Nuclease is the term used for an enzyme that cleaves nucleic acids. They are also known as nucleodepolymerase or polynucleotide. Nucleases belong to the enzyme class hydrolases and perform a specific role. The ribonucleases work on the ribonucleic acids (RNA) and deoxyribonucleases work on the deoxyribonucleic acids (DNA).
Some enzymes that have a general role to play such as phosphodiesterases, which hydrolyze phosphoric acid esters, can also be termed nucleases because nucleic acids are affected by their action. Nucleases are present in plants as well as animals.
Function of Nucleases
Nuclease has the role of cleaving the phosphodiester bonds between nucleotides of nucleic acids and causing single and double-stranded breaks in their target molecules. They are essential in living organisms for their several DNA repair aspects. If there are defects in certain nucleases, it can cause immunodeficiency or genetic instability. Nucleases also play a critical role in molecular cloning.
Types of Nucleases
Nuclease can be classified into two broad categories based on the locus of activity: Exonucleases and Endonucleases. While Exonucleases digest nucleic acids from the ends, the Endonucleases work on regions in the centre of target molecules. These categories can be further subcategorized into deoxyribonucleases and ribonucleases. The deoxyribonucleases (DNA nuclease) act on DNA, while the ribonucleases work on RNA.
Micrococcal nuclease is a type of endonuclease that primarily digests single-stranded DNA or RNA, specifically at AU- or AT-rich regions. This enzyme also digests double-stranded DNA or RNA and is a critical component of chromatin immunoprecipitation (ChIP) assays. Micrococcal Nuclease can digest 5'-phosphodiester bonds of RNA and DNA, and yields 3'-phosphate mononucleotides and oligonucleotides. It needs Ca2+ as a cofactor for performing its function and gets completely inactivated by EGTA or EDTA.
Mung Bean Nuclease
Mung bean nuclease is a single-stranded (ssDNA or RNA) endonuclease that helps in the removal of single-stranded extension in double-stranded DNA. It can be used for removing both 3' and 5' single-stranded overhangs from double-stranded DNA for the creation of blunt ends. It cleaves single-stranded RNA and DNA, cleaves the single-stranded region in a DNA hairpin and helps in the mapping of RNA transcripts.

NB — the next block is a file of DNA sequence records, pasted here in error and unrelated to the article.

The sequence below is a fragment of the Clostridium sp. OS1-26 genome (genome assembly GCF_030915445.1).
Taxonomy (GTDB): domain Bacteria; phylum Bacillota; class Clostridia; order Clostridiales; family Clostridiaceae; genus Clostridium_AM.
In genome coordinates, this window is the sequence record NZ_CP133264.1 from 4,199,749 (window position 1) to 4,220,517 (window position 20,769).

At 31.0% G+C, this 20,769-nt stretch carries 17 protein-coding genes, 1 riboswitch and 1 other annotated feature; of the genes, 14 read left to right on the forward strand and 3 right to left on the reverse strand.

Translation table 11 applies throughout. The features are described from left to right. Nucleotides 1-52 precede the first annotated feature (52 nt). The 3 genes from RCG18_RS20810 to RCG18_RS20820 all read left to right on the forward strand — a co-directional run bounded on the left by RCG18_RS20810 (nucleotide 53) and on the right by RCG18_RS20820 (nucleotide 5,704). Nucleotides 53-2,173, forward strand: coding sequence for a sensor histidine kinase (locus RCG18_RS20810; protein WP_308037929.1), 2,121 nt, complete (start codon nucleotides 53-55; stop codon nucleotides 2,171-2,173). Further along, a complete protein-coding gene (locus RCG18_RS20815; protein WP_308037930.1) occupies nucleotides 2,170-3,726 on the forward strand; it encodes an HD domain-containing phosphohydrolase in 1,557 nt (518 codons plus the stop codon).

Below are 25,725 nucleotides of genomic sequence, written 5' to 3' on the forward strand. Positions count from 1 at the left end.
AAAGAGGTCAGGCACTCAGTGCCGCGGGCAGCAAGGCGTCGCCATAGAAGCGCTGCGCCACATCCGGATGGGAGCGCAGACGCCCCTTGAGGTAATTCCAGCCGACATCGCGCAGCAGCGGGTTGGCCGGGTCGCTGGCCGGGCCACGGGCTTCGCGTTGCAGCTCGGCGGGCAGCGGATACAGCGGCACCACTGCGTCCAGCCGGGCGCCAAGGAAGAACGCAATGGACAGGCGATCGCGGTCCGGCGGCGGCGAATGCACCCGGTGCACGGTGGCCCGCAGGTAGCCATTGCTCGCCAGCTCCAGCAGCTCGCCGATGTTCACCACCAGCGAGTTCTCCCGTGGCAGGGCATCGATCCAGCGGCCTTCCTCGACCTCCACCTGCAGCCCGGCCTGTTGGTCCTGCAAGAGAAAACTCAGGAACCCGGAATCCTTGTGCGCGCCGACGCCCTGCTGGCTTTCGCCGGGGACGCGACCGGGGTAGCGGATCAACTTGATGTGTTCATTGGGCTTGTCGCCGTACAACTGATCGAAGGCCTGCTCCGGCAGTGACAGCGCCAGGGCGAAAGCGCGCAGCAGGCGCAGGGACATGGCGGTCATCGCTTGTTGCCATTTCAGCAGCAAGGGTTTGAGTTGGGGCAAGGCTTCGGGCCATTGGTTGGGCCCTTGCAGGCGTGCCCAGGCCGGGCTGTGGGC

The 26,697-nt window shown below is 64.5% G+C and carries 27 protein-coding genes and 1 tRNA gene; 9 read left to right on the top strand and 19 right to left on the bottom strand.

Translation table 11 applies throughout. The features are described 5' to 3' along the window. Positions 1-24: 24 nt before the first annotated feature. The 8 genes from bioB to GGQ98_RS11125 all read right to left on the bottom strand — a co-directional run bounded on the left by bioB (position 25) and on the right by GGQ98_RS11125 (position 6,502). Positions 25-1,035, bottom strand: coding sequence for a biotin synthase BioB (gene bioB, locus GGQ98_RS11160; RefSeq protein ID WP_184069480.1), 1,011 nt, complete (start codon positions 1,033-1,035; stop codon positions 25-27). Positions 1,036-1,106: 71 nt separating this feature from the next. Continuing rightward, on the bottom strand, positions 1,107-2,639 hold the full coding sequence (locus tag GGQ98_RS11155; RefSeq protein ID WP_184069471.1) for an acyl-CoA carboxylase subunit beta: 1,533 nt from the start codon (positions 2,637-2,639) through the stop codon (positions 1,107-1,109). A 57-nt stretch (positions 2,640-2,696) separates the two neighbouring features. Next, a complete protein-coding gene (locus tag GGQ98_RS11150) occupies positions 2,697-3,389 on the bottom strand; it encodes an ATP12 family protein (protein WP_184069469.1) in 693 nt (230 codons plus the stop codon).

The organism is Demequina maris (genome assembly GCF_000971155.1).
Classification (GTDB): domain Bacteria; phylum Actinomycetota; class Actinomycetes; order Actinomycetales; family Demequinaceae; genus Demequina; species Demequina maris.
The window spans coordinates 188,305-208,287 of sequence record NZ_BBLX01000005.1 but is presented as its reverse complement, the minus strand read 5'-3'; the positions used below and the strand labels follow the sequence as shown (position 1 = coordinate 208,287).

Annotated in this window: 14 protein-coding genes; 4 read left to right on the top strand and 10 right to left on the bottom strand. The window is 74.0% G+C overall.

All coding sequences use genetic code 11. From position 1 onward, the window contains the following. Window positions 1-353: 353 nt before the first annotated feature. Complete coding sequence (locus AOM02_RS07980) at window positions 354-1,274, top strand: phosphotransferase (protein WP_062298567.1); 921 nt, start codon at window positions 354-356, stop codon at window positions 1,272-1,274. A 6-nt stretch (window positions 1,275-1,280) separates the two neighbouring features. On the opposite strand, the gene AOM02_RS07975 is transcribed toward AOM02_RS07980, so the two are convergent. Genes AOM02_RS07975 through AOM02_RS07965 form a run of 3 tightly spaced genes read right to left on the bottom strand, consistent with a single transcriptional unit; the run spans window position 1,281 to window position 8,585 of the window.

Before it can cleave the molecule, a nuclease must associate with a nucleic acid. It requires a certain degree of recognition and nucleases use both specific and nonspecific associations in their means of binding and recognition. Both modes or means play a critical role in living organisms, especially in the area of DNA repair.
Nonspecific endonucleases that are involved in DNA can scan DNA for damage or target sequence. This type of nuclease diffuses along with the DNA until it meets a target. Then, the residues of its active site mingle with the DNA chemical groups. For endonucleases such as BamHI, EcoRV, and PvuII, electrostatic interactions between the DNA and minimal surface area of the protein are involved in the nonspecific binding. The overall shape of the DNA is undeformed because of this weak association, thus remaining in B-form.
Site-specific nucleases can form associations that are much stronger in contrast. They can draw DNA into the deep groove of their DNA-binding domain. It causes a significant deformation of the DNA tertiary structure and is accomplished with basic residue-rich or positively charged surfaces. Such nucleases engage in electrostatic interaction with the DNA extensively.
Some nucleases involved in DNA repair are partial sequence-specific. The majority of the nucleases however are nonspecific and recognize structural abnormalities generated in the DNA backbone with the use of base pair mismatches.